Instead of approving a bill to increase taxes and fees to pay for homeless services in Clark County, the Legislature last week amended it to require the county and its municipalities to work together for a solution.
The proposal calls for the the county to form a task force with cities and spend a year studying strategies to reduce homelessness and to explore potential sources of funding.
But some proponents weren’t happy with the changes to Assembly Bill 73, which would have raised an estimated $20 million to aid the roughly 6,000 experiencing homelessness in Clark County.
“They took all the money out of it,” Las Vegas City Councilman Bob Coffin, who championed the bill, said Tuesday. “The biggest thing that we needed was quick money. We don’t have time to wait for this.”
Assemblywoman Dina Neal, D-North Las Vegas, who introduced the amendment Friday, said she did so because she had had several conversations with municipalities about “whether or not they were working together around funding.”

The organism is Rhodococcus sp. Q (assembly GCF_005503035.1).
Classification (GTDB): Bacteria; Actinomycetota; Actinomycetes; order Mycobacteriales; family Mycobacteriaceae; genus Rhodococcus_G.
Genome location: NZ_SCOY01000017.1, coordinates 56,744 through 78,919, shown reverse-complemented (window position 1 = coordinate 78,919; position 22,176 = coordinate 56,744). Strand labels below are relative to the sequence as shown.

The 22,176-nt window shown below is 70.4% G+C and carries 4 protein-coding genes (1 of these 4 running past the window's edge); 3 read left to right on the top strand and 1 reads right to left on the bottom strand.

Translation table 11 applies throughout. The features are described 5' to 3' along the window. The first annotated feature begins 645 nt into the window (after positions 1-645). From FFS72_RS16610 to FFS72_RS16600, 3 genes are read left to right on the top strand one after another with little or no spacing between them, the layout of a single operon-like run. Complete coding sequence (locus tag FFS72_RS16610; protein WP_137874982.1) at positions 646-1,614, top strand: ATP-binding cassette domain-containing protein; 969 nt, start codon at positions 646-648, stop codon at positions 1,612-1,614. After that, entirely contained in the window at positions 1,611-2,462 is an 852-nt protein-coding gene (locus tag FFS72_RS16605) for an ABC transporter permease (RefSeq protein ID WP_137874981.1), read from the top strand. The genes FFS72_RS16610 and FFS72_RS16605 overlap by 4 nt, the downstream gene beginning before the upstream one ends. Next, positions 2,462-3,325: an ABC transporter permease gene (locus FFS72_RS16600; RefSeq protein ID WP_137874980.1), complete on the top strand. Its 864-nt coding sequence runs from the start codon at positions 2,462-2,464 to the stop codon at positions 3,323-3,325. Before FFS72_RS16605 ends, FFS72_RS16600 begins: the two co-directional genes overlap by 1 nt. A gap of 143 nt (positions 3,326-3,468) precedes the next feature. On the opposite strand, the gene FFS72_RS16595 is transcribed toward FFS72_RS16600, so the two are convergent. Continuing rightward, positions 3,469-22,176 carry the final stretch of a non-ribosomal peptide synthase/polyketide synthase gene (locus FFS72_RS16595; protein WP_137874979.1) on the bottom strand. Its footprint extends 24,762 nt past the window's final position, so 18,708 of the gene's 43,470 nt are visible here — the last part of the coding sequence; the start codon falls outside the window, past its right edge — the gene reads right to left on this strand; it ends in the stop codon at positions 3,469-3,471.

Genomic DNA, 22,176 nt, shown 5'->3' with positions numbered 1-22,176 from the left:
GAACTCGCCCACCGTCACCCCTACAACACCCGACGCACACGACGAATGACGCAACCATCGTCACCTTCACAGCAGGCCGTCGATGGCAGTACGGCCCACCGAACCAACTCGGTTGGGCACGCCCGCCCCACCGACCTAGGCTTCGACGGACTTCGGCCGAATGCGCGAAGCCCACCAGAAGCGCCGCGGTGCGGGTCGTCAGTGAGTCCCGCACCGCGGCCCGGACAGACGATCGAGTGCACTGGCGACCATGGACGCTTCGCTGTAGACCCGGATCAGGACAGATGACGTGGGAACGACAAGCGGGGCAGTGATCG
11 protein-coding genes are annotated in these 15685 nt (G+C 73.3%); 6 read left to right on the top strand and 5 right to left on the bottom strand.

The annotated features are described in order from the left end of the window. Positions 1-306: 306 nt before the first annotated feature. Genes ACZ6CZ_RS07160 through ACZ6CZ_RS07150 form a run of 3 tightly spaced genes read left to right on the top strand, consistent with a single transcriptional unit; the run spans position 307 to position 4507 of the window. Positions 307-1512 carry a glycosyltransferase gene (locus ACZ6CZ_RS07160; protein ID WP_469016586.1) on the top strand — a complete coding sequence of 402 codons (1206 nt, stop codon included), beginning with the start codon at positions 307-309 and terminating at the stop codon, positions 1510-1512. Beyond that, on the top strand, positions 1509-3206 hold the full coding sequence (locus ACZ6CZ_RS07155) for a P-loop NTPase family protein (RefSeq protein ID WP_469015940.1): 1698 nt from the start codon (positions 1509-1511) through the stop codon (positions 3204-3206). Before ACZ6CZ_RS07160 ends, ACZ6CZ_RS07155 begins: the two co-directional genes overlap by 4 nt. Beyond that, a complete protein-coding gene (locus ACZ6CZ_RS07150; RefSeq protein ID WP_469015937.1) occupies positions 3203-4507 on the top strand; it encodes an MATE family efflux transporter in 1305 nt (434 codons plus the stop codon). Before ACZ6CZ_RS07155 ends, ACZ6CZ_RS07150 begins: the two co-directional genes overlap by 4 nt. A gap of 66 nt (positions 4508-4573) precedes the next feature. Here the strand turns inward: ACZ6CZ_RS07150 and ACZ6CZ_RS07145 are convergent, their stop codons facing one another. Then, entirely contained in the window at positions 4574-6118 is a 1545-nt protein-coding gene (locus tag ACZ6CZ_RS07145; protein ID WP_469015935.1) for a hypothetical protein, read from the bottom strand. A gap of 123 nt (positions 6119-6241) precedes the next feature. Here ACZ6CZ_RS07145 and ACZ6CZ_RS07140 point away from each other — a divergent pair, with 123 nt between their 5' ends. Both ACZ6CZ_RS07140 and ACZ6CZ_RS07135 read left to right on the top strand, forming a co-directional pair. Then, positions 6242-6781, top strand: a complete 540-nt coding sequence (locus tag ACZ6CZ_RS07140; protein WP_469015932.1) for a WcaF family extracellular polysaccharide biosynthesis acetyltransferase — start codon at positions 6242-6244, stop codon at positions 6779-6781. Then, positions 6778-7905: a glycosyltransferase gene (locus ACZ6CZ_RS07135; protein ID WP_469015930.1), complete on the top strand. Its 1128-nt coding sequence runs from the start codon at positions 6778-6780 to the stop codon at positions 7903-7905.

“Homelessness crosses over jurisdictions; it doesn’t just stay in one boundary, the county being the overlap,” Neal said. “It should be a joint victory if everybody works together. It should not just be the city of Las Vegas’ problem because it’s technically not.”
Under the original proposal, the sewer surcharge would have jumped by 8.6 percent, about $22, in 2020, to raise an estimated $5 million. And the property sales tax would have added 25 cents to the current $2.55 per $500 of value, which would bring in an extra $15 million countywide. It’s unclear, however, how much of that money the city of Las Vegas would have received.
For the 2018-19 fiscal year, the city has allocated 2 percent of its budget to homeless services, or nearly $20 million. In January, Clark County commissioners voted to direct up to $12 million in marijuana fees to address homelessness.
The increased revenue would contribute to transitional and affordable housing, as well as the city of Las Vegas’ 24-hour homeless courtyard.
Kathi Thomas-Gibson, the city’s director of community services, said she supported the amendment and that the city has been committed to working regionally to address the issue.
“We’re ready to jump in,” she said. “We already work regionally, and so this amplifies that work. If we’re going to help homeless people not be homeless, we need to build more housing, and we’re ready to work with all of our colleagues across the region to get there.”